Women as Chattel?
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Women as Chattel? • Posted: Aug 09, 2016 10:11:57Comments WelcomeVote CoolPhotoblogsPurchase a PrintShare

Yes, the news is full of many disturbing things. But what has me thinking this week is the issue of how women are perceived and treated within our various societies. From gang rapes in India to honor killings in Pakistan to workplace double standards and sexual harassment to insulting and offensive remarks by Presidential candidates, one has to ask: from what point of view, using what modes of logic, do such attitudes and notions hostile to women derive?

First, let me state that I am a guy. From early childhood, women have fascinated me. Several have become my closest friends. I admit that I do not have clear insight into the subjective experience of being a woman, as opposed to being a male. But, I do recognize that there is a difference. And science would seem to concur. Male/female differences show up in brain comparisons using a number of different evaluative techniques, from functional MRI scans to physical dissections to chemical assays. By my experience, women perceive and evaluate things differently than guys do. Not totally different, but subtly different. Sometimes in more colors of emotion. Sometimes in more harshly defined analytical terms. Scents seem more vivid and important to women. Guys seem more acutely aware of the visual. Again, science has observed such differences too. I’ve always taken those differences in point of view to be valuable and insightful, helping me to tune and more finely focus my own sensibilities. But not all guys appreciate women in that way. In fact, many perceive “womanish” differences to be inconsequential and irrelevant. And, some men perceive a woman’s differing point of view to be a threat to their own self-esteem and/or personal power. Either way, one has to conclude that for many men, closed minded irrational emotions provide significant foundation for their attitudes toward women. Which is ironic, given that men often accuse women of being overly emotional and irrational.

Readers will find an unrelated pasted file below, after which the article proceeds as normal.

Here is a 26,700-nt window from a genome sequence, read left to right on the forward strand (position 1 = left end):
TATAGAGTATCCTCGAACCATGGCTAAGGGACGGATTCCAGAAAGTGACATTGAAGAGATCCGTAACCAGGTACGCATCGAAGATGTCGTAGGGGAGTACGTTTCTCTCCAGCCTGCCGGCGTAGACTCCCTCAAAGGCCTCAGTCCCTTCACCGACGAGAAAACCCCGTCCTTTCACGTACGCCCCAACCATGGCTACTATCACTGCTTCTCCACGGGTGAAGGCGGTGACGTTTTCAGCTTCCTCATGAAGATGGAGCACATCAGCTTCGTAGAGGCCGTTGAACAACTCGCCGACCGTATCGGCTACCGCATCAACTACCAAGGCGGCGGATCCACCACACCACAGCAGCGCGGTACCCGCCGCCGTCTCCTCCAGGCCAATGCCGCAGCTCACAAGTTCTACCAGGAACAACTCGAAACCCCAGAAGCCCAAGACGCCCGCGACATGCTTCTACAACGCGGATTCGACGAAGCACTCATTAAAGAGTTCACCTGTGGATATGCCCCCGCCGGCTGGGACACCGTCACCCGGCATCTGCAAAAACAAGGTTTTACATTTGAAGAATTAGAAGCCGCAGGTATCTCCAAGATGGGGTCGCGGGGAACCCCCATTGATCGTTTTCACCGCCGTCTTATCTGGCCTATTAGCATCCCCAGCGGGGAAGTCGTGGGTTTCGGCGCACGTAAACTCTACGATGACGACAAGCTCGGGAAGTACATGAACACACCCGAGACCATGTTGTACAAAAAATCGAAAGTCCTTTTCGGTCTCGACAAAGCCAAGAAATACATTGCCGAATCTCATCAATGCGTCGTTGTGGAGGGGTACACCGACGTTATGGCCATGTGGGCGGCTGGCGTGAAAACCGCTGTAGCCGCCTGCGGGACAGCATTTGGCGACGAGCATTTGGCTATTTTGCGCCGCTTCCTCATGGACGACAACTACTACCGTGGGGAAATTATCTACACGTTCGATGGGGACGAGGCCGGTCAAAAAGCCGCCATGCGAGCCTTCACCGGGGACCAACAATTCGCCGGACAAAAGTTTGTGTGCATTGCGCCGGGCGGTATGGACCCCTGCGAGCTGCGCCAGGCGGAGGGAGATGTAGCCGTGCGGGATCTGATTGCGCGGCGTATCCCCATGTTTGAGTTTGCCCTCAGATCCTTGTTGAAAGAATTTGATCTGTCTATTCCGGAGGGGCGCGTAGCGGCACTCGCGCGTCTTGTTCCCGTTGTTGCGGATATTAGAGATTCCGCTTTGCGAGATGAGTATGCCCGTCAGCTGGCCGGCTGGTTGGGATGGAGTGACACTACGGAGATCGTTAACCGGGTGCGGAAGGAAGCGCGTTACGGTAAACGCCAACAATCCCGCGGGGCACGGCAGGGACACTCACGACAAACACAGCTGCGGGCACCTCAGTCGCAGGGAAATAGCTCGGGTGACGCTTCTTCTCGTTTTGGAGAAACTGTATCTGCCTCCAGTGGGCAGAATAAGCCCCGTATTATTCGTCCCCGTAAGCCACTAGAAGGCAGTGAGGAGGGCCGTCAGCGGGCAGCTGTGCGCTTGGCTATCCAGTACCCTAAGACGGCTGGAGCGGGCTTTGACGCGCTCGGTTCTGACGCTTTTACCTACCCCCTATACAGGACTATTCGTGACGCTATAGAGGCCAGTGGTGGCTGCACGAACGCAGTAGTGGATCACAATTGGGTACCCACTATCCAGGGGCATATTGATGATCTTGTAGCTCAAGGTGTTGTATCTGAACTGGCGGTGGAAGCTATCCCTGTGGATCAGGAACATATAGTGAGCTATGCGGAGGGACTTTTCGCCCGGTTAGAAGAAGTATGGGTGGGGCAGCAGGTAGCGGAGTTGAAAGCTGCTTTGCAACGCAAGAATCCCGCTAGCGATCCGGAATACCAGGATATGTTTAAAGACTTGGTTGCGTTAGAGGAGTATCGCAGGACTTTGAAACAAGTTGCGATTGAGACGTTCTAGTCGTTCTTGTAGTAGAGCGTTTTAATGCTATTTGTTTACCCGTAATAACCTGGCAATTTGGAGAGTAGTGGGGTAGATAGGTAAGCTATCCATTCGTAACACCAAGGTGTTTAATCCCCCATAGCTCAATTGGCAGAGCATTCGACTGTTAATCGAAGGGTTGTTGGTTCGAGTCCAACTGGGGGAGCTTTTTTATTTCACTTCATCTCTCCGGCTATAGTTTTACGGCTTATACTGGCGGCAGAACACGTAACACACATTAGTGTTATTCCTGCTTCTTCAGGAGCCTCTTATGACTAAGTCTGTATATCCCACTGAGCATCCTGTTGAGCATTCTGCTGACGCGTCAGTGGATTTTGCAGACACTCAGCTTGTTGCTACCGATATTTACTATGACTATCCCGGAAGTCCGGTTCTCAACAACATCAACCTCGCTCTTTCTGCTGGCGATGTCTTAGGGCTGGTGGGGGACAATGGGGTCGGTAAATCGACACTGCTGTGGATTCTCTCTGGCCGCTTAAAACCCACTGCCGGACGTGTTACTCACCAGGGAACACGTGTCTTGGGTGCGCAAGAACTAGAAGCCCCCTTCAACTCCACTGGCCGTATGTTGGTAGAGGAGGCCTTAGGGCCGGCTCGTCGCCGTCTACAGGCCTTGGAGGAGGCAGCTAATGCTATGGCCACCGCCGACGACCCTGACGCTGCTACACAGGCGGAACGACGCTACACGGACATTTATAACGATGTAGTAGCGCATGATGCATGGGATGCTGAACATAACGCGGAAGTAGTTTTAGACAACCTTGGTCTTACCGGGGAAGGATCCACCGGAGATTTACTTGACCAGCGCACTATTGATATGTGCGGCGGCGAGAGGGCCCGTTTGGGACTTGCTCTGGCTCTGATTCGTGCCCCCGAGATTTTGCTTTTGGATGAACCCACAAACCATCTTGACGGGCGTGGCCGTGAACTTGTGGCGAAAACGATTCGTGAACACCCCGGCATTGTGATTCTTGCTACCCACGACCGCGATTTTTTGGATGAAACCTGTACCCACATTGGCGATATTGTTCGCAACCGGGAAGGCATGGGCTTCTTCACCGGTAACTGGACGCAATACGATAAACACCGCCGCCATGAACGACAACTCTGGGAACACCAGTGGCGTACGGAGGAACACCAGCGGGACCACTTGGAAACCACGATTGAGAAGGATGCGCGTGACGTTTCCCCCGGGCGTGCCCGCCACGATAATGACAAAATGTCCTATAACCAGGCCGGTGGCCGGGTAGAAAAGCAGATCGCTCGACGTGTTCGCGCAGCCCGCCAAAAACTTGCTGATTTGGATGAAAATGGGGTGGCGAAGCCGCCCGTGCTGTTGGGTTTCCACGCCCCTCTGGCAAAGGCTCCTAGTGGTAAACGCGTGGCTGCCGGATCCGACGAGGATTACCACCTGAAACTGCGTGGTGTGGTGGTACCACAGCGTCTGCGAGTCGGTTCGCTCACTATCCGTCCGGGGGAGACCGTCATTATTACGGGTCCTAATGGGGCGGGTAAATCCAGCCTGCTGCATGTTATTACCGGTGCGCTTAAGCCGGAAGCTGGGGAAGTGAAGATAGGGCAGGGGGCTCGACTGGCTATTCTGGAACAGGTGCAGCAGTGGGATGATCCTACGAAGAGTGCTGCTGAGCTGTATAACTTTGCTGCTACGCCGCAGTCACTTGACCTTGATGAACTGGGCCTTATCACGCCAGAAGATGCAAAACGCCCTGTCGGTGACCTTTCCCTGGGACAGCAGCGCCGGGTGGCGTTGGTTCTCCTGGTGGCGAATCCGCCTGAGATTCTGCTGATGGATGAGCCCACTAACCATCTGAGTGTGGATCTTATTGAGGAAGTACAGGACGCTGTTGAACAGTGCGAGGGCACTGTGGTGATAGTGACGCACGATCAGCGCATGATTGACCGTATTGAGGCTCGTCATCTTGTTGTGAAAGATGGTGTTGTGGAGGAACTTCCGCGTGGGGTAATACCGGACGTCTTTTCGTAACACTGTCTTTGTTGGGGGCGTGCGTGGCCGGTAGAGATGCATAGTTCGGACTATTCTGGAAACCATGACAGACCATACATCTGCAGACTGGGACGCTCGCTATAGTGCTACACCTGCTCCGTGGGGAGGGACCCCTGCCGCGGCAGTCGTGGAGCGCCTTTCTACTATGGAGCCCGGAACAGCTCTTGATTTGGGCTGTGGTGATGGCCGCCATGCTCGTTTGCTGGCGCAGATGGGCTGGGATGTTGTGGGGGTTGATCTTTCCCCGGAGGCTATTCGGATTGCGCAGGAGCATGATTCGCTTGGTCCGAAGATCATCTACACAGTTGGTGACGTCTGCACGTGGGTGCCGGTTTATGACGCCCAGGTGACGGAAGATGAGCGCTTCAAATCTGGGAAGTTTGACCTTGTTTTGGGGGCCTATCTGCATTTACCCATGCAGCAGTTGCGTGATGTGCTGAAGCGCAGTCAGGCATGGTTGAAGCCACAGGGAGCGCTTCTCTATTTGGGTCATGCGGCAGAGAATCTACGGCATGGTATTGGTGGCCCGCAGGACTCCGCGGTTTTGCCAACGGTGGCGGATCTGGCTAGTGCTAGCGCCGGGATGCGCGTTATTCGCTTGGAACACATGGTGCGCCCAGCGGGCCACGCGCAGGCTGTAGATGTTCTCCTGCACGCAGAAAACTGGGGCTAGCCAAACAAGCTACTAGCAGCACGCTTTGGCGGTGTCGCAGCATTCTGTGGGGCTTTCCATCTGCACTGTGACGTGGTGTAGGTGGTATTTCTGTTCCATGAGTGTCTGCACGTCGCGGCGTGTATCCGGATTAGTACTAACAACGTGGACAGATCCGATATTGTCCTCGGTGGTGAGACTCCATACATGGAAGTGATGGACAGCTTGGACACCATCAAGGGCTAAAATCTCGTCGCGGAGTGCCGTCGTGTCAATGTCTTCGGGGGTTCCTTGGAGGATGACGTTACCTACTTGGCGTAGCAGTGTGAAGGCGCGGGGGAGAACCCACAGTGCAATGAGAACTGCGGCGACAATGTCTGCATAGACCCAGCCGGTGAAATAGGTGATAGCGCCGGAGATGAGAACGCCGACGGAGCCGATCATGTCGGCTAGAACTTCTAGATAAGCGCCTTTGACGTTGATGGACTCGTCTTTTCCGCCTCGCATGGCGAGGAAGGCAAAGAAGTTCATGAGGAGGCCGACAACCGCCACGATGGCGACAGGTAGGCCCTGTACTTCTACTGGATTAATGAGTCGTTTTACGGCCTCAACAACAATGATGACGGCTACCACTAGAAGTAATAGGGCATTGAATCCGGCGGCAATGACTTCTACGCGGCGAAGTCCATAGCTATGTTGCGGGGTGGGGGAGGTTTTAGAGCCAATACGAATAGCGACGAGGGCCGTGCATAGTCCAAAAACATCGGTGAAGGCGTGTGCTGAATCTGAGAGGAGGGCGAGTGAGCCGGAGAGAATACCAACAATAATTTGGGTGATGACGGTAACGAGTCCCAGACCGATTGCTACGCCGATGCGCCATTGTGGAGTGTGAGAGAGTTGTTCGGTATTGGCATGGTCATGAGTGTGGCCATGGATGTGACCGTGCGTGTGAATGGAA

There would also seem to be a biological basis for men seeing and treating women differently than they treat other men. Women are the source of both sons and daughters. It is perhaps on that basis that women have been treated as possessions, as chattel. Controlling who women mate with helps to control the genetic purity of local clans, tribes, and ethnic groupings. In war, women are often seen as fountainhead for more enemy soldiers, a fountainhead that must be destroyed or, at least, significantly spoiled and polluted, as in rape. The focus of both demeaning controlling efforts would seem to be an attempt to control the prevalence of both “good” and “bad” blood. In other words, good and bad genes, as if genes alone were destiny.

One wonders if there would be any significant difference in such demeaning and controlling practices toward women if women were given more choice in the matter. It isn’t always men who carry out honor killings, you know. Mothers do too. And it is certainly women exercising their preferences when they choose birth control and abortion. The weeding out of bad genes from good would seem to be of equal concern for both sexes.

But, it isn’t just irrational emotions and biological imperatives that provide foundation for the way women are treated. Culture plays a role too. Think of culture as the stories we tell each other as to what is right and wrong, good and bad, desirable and not. Such stories are acted out on a daily basis by all the people around us, both within art and media and without. Those stories define pathways for us to follow. And for the most part, we do. We almost cannot help it. We might imagine a different pathway for ourselves, but actually meeting someone on the other end of that pathway just won’t happen unless there is at least some correspondence to customary expectations. With no meeting and pairing, our genes will die out, be they good genes or bad.

Culture is hard to change, though. Only with both sexes cooperating in the development of new cultural stories for each sex to follow will the current embarrassingly unsavory way women are treated within many of our societies change to something more equal, healthful, and mutually fulfilling.

Try writing a new story for how men and women could behave and treat each other. Then put it out there and see if it takes hold. The status quo is certainly not working for everyone. Maybe your ideas will help.

Friday, June 29th, 2012